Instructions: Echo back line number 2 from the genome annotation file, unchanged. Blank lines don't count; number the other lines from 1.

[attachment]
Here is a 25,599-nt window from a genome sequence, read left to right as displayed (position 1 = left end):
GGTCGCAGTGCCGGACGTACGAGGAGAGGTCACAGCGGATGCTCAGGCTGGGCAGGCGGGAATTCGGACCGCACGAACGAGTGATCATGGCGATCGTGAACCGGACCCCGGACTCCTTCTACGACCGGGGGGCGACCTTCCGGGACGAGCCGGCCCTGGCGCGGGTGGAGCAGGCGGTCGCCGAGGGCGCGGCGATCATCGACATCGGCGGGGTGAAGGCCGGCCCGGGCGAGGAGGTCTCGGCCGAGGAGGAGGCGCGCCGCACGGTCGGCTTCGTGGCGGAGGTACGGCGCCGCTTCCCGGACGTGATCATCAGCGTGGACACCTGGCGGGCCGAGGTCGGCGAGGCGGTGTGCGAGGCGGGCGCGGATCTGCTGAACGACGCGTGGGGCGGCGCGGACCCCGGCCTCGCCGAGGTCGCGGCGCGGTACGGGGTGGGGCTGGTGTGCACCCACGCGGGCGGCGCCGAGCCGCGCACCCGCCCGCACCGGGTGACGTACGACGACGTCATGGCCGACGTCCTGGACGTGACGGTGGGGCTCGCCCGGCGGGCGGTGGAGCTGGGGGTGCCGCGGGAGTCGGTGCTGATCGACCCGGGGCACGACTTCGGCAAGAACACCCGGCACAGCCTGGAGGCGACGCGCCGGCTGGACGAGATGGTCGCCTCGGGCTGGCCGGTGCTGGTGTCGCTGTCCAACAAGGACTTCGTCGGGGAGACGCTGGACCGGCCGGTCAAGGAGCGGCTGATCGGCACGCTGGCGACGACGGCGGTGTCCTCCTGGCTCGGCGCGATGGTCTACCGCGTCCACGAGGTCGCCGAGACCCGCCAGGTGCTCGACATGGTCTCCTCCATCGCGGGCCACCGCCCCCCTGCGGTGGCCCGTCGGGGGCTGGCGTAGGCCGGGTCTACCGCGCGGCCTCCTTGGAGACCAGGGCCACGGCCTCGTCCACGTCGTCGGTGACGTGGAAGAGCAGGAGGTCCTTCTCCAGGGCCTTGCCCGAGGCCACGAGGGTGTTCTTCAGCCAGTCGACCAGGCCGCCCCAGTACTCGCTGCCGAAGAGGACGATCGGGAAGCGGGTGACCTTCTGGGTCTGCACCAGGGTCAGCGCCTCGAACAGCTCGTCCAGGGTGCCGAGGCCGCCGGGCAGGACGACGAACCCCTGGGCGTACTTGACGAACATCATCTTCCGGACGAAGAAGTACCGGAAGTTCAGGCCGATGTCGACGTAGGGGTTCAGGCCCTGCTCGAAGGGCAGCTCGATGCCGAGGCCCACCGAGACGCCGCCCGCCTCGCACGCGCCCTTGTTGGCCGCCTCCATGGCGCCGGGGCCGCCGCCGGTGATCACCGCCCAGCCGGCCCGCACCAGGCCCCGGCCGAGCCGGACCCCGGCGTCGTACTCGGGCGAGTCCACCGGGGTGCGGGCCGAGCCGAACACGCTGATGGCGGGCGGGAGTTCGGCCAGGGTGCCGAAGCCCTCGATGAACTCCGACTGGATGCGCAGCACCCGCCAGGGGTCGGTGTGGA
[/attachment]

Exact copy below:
GGTCGCAGTGCCGGACGTACGAGGAGAGGTCACAGCGGATGCTCAGGCTGGGCAGGCGGGAATTCGGACCGCACGAACGAGTGATCATGGCGATCGTGAACCGGACCCCGGACTCCTTCTACGACCGGGGGGCGACCTTCCGGGACGAGCCGGCCCTGGCGCGGGTGGAGCAGGCGGTCGCCGAGGGCGCGGCGATCATCGACATCGGCGGGGTGAAGGCCGGCCCGGGCGAGGAGGTCTCGGCCGAGGAGGAGGCGCGCCGCACGGTCGGCTTCGTGGCGGAGGTACGGCGCCGCTTCCCGGACGTGATCATCAGCGTGGACACCTGGCGGGCCGAGGTCGGCGAGGCGGTGTGCGAGGCGGGCGCGGATCTGCTGAACGACGCGTGGGGCGGCGCGGACCCCGGCCTCGCCGAGGTCGCGGCGCGGTACGGGGTGGGGCTGGTGTGCACCCACGCGGGCGGCGCCGAGCCGCGCACCCGCCCGCACCGGGTGACGTACGACGACGTCATGGCCGACGTCCTGGACGTGACGGTGGGGCTCGCCCGGCGGGCGGTGGAGCTGGGGGTGCCGCGGGAGTCGGTGCTGATCGACCCGGGGCACGACTTCGGCAAGAACACCCGGCACAGCCTGGAGGCGACGCGCCGGCTGGACGAGATGGTCGCCTCGGGCTGGCCGGTGCTGGTGTCGCTGTCCAACAAGGACTTCGTCGGGGAGACGCTGGACCGGCCGGTCAAGGAGCGGCTGATCGGCACGCTGGCGACGACGGCGGTGTCCTCCTGGCTCGGCGCGATGGTCTACCGCGTCCACGAGGTCGCCGAGACCCGCCAGGTGCTCGACATGGTCTCCTCCATCGCGGGCCACCGCCCCCCTGCGGTGGCCCGTCGGGGGCTGGCGTAGGCCGGGTCTACCGCGCGGCCTCCTTGGAGACCAGGGCCACGGCCTCGTCCACGTCGTCGGTGACGTGGAAGAGCAGGAGGTCCTTCTCCAGGGCCTTGCCCGAGGCCACGAGGGTGTTCTTCAGCCAGTCGACCAGGCCGCCCCAGTACTCGCTGCCGAAGAGGACGATCGGGAAGCGGGTGACCTTCTGGGTCTGCACCAGGGTCAGCGCCTCGAACAGCTCGTCCAGGGTGCCGAGGCCGCCGGGCAGGACGACGAACCCCTGGGCGTACTTGACGAACATCATCTTCCGGACGAAGAAGTACCGGAAGTTCAGGCCGATGTCGACGTAGGGGTTCAGGCCCTGCTCGAAGGGCAGCTCGATGCCGAGGCCCACCGAGACGCCGCCCGCCTCGCACGCGCCCTTGTTGGCCGCCTCCATGGCGCCGGGGCCGCCGCCGGTGATCACCGCCCAGCCGGCCCGCACCAGGCCCCGGCCGAGCCGGACCCCGGCGTCGTACTCGGGCGAGTCCACCGGGGTGCGGGCCGAGCCGAACACGCTGATGGCGGGCGGGAGTTCGGCCAGGGTGCCGAAGCCCTCGATGAACTCCGACTGGATGCGCAGCACCCGCCAGGGGTCGGTGTGGA